13 tons of cocaine offloaded in San Diego
The cocaine, worth an estimated $350 million, was seized in international waters of the Eastern Pacific Ocean. The contraband represents six suspected drug smuggling vessel interdictions and the recovery of floating cocaine bales by the crews of two Coast Guard cutters off the coasts of Mexico, Central and South America between late June and mid-July.
Five of the interdictions were carried out by the Steadfast’s crew, one of the Coast Guard’s oldest cutters commissioned in 1968. One interdiction was by the crew of one of the service’s newest ships, the Coast Guard Cutter Robert Ward (WPC-1130) commissioned in March, and is not only the cutter’s first drug bust, but the first drug bust by a Coast Guard Sentinel-class fast response cutter in the Eastern Pacific Ocean.
“This was 26,000 pounds of cocaine that will not make it to the main streets of the U.S.A, and it also gives us the opportunity to make sure that we can continue to combat transnational criminal organizations that transport this cocaine deep in the Pacific every single day,” said Rear Adm. Peter Gautier, the 11th Coast Guard District commander. “Because we know that with a supply chain of illegal narcotics, at every single step there’s violence, instability and despair.”
The offload from the Steadfast follows the July 11 offload of more than 39,000 pounds of seized cocaine from the Coast Guard Cutter Munro (WMSL-775) in San Diego representing 14 interdictions in the same region. So far in fiscal year 2019, the Coast Guard has made more than 100 interdictions, seized more than 230,000 pounds of cocaine and detained more than 400 suspected smugglers in the drug transit zones of the Eastern Pacific Ocean.
“There are few closer relationships than those among the members of a ship’s crew performing a dangerous, important mission,” said Cmdr. Dan Ursino, the Steadfast’s commanding officer. “Steadfast’s crew has worked as a remarkable, dedicated team with a strong common goal – protecting their nation from the deadly, destructive effects of illegal drugs. I’m very proud of each and every one of them, and commend them for their hard work and dedication to keep themselves and their ship prepared for this vital work. Something that makes their achievement even more impressive, is that before leaving homeport on June 13th, nearly a third of this crew had never sailed before on Steadfast – a true testament to the emphasis we put on standards and training.”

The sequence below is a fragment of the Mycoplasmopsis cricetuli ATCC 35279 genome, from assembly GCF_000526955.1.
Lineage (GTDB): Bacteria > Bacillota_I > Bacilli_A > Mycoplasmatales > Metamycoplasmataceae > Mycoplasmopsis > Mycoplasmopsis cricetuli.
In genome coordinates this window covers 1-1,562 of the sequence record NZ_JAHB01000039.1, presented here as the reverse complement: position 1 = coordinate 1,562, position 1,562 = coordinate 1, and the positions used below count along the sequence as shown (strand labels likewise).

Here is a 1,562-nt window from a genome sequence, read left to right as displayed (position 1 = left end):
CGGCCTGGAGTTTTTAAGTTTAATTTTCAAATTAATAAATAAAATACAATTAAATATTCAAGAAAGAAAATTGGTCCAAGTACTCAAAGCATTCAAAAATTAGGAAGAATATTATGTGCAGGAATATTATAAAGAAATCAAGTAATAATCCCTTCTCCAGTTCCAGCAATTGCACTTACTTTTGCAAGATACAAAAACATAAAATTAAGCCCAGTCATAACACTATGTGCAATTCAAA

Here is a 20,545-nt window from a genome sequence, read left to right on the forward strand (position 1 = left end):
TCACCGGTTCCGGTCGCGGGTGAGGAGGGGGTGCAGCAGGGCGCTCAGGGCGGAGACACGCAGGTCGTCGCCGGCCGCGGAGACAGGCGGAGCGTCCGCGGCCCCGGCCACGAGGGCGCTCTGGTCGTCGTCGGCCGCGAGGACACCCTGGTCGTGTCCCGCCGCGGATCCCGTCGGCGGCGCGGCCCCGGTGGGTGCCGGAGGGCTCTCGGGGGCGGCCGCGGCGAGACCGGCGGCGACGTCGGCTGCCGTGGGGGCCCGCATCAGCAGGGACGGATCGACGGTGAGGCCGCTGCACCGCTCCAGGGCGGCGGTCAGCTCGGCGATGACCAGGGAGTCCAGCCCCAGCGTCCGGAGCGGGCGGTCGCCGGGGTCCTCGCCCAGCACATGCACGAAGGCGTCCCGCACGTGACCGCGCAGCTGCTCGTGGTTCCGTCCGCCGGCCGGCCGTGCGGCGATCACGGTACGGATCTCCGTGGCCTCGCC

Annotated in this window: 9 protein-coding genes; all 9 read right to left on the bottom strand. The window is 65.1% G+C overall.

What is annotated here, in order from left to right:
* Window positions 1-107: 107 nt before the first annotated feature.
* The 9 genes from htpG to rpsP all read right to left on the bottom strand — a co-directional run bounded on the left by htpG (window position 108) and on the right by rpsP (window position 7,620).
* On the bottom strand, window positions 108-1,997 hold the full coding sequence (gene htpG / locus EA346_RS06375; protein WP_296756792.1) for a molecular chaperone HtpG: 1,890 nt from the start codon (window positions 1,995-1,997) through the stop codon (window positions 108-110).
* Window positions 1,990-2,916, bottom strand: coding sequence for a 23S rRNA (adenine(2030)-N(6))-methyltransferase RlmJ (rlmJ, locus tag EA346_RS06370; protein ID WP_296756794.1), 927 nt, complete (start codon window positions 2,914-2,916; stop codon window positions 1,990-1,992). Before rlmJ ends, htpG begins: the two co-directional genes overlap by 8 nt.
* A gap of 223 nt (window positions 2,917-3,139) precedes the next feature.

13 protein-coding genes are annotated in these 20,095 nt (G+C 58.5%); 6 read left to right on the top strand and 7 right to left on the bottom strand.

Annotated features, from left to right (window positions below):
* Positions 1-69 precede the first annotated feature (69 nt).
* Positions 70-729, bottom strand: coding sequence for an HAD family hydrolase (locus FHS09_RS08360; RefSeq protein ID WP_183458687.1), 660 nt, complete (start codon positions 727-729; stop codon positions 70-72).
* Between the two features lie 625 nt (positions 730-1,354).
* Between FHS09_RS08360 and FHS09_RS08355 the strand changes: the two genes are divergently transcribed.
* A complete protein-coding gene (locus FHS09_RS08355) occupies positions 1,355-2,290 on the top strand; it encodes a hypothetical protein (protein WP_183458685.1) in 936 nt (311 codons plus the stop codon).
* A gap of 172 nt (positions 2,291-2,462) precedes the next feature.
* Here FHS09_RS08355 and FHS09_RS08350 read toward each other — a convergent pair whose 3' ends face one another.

The fight against drug cartels in the Eastern Pacific Ocean requires unity of effort in all phases from detection, monitoring and interdictions, to criminal prosecutions by U.S. Attorneys in districts across the nation.
The Coast Guard increased U.S. and allied presence in the Eastern Pacific Ocean and Caribbean Basin, which are known drug transit zones off of Central and South America, as part of its Western Hemisphere Strategy.
During at-sea interdictions, a suspect vessel is initially detected and monitored by allied, military or law enforcement personnel coordinated by Joint Interagency Task Force-South based in Key West, Florida. The law enforcement phase of counter-smuggling operations in the Eastern Pacific is conducted under the authority of the 11th Coast Guard District, headquartered in Alameda.
The Steadfast is a 210-foot Reliance-class medium-endurance cutter homeported in Astoria, Oregon.
The Robert Ward is a 154-foot Sentinel-class fast response cutter homeported in San Pedro.
The Robert Ward is one of four recently commissioned fast response cutters (FRCs) assigned to the 11th Coast Guard District to bolster Coast Guard safety and security operations in the Pacific Southwest region. ■